Online Reading – Repentance from Dead Works

Repentance from Dead Works

Testifying both to the Jews, and also to the Greeks, repentance toward God, and faith toward our Lord Jesus Christ.—Acts 20:21

Contributed

The Apostle Paul was not one to mince words when it came to warning the brethren of an impending danger in their chosen path of conduct. He felt an urgency to shake the brethren from complacency. They needed to get out of a rut and move into growth as followers of Christ. Others could say the same thing, but it would not carry the same weight as the Apostle. Others could urge a change, but it could be argued and left to the individual to decide his course of action. But Paul’s life was a testimony of consecration. His knowledge of the Lord’s plan was worthy of imitation. His background knowledge of Scriptures and the Law combined with the Holy Spirit was a powerful source of guidance to the early church. Those whose ears were pricked by his admonitions would be greatly blessed. Those who ignored his words would be left at a loss.

In his letter to the Hebrews, Paul is addressing Jewish Christians who had been familiar with their Laws and customs. They had accepted the Law as a schoolmaster leading them to Christ. Paul didn’t have to convince them of Jewish history or the importance of the services in the tabernacle or roles of the priesthood. They were already familiar with the structure of the Jewish religion. With this background they had accepted Jesus and had chosen to follow him. These were not Jews looking in from outside the flock. They were Jews that had already converted to Christianity. These were Paul’s brethren (Hebrews 13:22) to whom he made this appeal in love for their welfare. We wouldn’t expect anything less from Paul. He cared.

A Proper Foundation

It is necessary to be firmly established in basic principles of truth. A proper foundation will affect the whole structure.

“With whom shall he teach knowledge? and whom shall he make to understand doctrine? them that are weaned from the milk, and drawn from the breasts. For precept must be upon precept, precept upon precept; line upon line, line upon line; here a little and there a little.” —-Isaiah 28:9, 10

“What then of the man who hears these words of mine and acts upon them? He is like a man who had sense to build his house upon rock. The rain came down, the floods rose, the wind blew, and beat upon that house; but it did not fall, because its foundations were on rock.”—-Matthew 7:24-25 (NEB)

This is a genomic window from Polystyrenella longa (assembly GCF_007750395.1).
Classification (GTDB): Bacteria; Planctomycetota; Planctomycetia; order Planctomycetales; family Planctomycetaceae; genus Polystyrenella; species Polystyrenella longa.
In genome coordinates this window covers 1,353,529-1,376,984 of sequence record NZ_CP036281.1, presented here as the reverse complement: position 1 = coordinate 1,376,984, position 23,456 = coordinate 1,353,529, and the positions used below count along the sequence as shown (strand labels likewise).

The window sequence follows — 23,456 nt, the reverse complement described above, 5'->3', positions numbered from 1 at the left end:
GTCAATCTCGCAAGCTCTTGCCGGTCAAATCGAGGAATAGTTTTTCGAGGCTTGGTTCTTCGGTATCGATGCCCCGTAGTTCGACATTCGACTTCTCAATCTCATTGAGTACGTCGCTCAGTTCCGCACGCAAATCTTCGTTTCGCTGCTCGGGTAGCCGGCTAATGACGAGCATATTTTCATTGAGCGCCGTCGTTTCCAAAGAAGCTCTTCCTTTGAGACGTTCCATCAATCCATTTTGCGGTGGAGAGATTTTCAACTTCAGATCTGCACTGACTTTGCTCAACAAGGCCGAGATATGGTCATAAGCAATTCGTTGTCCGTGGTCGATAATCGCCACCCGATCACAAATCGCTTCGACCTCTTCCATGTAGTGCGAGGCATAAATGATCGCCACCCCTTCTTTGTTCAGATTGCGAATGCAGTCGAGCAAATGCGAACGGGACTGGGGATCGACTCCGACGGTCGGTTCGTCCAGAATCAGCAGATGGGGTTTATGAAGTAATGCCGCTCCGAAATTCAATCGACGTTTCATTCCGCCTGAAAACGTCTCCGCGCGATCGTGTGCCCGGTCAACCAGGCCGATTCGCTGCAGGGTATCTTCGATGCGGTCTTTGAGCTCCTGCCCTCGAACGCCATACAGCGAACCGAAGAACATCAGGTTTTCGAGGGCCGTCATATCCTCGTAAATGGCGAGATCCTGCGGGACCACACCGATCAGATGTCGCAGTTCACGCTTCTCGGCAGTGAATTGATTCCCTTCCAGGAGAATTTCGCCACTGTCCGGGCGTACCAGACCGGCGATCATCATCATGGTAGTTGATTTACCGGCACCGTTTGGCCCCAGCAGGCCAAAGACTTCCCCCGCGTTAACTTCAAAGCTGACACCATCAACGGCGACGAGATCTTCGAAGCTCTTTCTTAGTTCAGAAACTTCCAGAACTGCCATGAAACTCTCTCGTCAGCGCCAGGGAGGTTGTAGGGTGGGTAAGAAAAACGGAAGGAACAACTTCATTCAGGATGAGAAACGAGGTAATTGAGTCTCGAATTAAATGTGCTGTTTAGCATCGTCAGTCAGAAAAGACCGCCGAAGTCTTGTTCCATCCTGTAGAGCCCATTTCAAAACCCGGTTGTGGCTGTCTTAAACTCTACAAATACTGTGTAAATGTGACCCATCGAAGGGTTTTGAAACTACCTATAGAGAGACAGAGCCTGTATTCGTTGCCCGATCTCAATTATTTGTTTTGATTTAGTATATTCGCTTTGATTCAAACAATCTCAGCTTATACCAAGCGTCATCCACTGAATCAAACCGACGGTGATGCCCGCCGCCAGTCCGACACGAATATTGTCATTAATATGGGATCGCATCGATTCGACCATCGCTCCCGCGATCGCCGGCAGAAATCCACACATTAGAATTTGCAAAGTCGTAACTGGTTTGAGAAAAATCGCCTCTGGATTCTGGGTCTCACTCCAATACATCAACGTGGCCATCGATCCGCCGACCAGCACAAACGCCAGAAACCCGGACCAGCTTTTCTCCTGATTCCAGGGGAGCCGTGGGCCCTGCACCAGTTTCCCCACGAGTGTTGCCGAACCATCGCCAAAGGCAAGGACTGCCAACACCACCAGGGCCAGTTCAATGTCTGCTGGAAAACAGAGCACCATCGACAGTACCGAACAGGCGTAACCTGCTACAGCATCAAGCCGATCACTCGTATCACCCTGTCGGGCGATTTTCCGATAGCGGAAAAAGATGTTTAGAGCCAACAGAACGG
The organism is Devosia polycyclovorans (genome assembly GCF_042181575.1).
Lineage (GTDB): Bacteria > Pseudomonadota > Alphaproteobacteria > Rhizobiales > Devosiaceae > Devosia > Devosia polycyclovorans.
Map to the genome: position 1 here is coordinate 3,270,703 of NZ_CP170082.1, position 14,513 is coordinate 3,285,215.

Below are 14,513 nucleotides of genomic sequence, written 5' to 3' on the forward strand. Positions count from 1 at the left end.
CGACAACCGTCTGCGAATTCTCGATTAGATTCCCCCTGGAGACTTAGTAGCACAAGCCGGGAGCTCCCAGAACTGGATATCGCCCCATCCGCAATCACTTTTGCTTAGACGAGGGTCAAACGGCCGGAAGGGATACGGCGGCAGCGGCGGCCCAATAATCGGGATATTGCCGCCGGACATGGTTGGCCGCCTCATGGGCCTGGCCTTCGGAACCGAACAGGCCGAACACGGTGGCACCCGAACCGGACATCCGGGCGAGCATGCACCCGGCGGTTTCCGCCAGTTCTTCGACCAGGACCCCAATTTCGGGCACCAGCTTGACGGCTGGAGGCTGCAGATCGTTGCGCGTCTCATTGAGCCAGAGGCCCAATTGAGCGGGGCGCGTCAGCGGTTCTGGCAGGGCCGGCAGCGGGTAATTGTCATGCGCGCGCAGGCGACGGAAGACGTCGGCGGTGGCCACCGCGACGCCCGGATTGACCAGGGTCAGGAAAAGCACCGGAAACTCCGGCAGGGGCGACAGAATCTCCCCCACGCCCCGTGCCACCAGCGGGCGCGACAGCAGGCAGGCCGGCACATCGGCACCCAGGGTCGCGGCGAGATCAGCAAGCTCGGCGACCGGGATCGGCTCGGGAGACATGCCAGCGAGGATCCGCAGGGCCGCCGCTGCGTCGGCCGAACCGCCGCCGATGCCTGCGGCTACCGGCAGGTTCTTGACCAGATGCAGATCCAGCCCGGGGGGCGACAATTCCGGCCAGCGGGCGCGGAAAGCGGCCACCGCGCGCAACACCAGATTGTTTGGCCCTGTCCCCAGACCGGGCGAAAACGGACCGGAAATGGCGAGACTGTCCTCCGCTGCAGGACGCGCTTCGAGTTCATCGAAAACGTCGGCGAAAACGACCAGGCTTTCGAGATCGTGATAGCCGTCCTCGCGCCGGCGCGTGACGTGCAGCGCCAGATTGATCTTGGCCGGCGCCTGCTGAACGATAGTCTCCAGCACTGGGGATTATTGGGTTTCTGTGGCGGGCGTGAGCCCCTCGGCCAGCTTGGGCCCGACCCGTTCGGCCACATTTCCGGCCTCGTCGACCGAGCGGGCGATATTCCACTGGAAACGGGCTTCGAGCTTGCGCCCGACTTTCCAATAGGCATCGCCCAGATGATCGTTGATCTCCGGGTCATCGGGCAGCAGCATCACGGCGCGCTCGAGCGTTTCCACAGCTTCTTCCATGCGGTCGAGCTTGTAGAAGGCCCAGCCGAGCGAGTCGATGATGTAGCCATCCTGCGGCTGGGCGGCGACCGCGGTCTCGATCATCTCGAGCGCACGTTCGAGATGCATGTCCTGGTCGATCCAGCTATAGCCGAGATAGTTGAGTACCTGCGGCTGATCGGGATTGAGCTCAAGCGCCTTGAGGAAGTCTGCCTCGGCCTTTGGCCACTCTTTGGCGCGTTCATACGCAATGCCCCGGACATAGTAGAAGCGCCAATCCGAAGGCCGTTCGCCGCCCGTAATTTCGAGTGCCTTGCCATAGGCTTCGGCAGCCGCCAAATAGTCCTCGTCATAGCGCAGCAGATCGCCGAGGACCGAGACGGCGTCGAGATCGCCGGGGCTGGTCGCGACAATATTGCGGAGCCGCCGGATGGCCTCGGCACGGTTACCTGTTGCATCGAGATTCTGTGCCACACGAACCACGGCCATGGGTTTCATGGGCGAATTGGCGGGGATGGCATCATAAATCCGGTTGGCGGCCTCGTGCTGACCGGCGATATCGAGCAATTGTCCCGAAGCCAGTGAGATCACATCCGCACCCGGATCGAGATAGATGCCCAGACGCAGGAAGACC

In 1992, Hurricane Andrew destroyed thousands of homes in southern Florida. Yet, in an area where wreckage looked like a war zone, one house remained standing . . . still firmly anchored to its foundation. When a reporter asked the homeowner why his house had not been blown away, he replied, “I built this house myself. I also built it according to the Florida state building codes. I used whatever the codes called for. I was told that a house built according to the codes could withstand a hurricane . . . and it did.”

Jesus talked about the importance of building our lives upon a solid foundation. The person who obeys is like a wise man, “a man who had sense to build his house upon rock.” If we build according to his code of obedience, we will not be swept away when crises hit with a hurricane-like force. The tempests of temptation and the storms of suffering will not be able to sweep us off a solid foundation of faith. Adversity may come, but because we have built according to the code of the unshakable, Jesus Christ, we can emerge with our character strengthened.

The Apostle Paul was trying to instill a similar lesson to his brethren. Jesus is the rock and foundation upon which our faith is built. Principles of truth are added a stone at a time upon this foundation; then a structure can be built. Unfortunately, the Hebrew brethren were having trouble getting the building program to progress. After laying the foundation, Jesus Christ, they appeared to continually dig up Jewish Laws and traditions they had put aside and tried to fit the stones in another way. At this rate they were not moving ahead. There must come a time, before we build, when we are confident that the foundation is good and properly laid. With full confidence in that foundation, we may proceed with our building, going on to perfection or completion. “Let us not lay over and over again the foundation truths” (Heb. 6:2 Phillips) While showing the necessity of a firm establishment on first principles and the impossibility of reclaiming such as had left these principles entirely, the Apostle assured the church that they had not rejected the favor of God. He says “But beloved, we are persuaded better things of you . . . though we thus speak” (Heb. 6:9).

Paul’s words were to guard early Jewish Christians on a dangerous point and show them the uselessness of constant disputing with rejecters of first principles. Paul discouraged their spending valuable time and effort in the fruitless attempt reclaiming such. Once the principles of truth are established, settled, made plain . . . it is time to move on to deeper truths. This is not saying that we should not give first principles of truth, the milk of the word, to babes, or help a weak or stumbling brother by re-enforcing him with the power of truth which he may have let slip. Our constant aim and effort should be sensitive to such needs. This is different from trying to convince those who are willful rejecters . . . those who Paul says are impossible to reclaim.

Truth Has All The Answers

Everyone wants to think that the truth has all the answers and solutions for the world’s questions and problems. It does. But only those who have been blessed to have their eyes opened are able to recognize the all-encompassing features of God’s plan. The world’s eyes have been blinded to these deeper things. This is not the time to expect their understanding on these points. The rejection of truth is not necessarily the fault of the bearer of the truth, but the hearer. The Apostle Paul had experienced this as he was transferred from court to court bearing witness to the truth. The greatest orator of the early church could not convince all to whom he spoke. He almost persuaded King Agrippa to be a Christian; but he did not. (Acts 26:28). With only 144,000 in the little flock, the church will see a great deal of rejection in witnessing and even the falling away of some who have accepted the truth.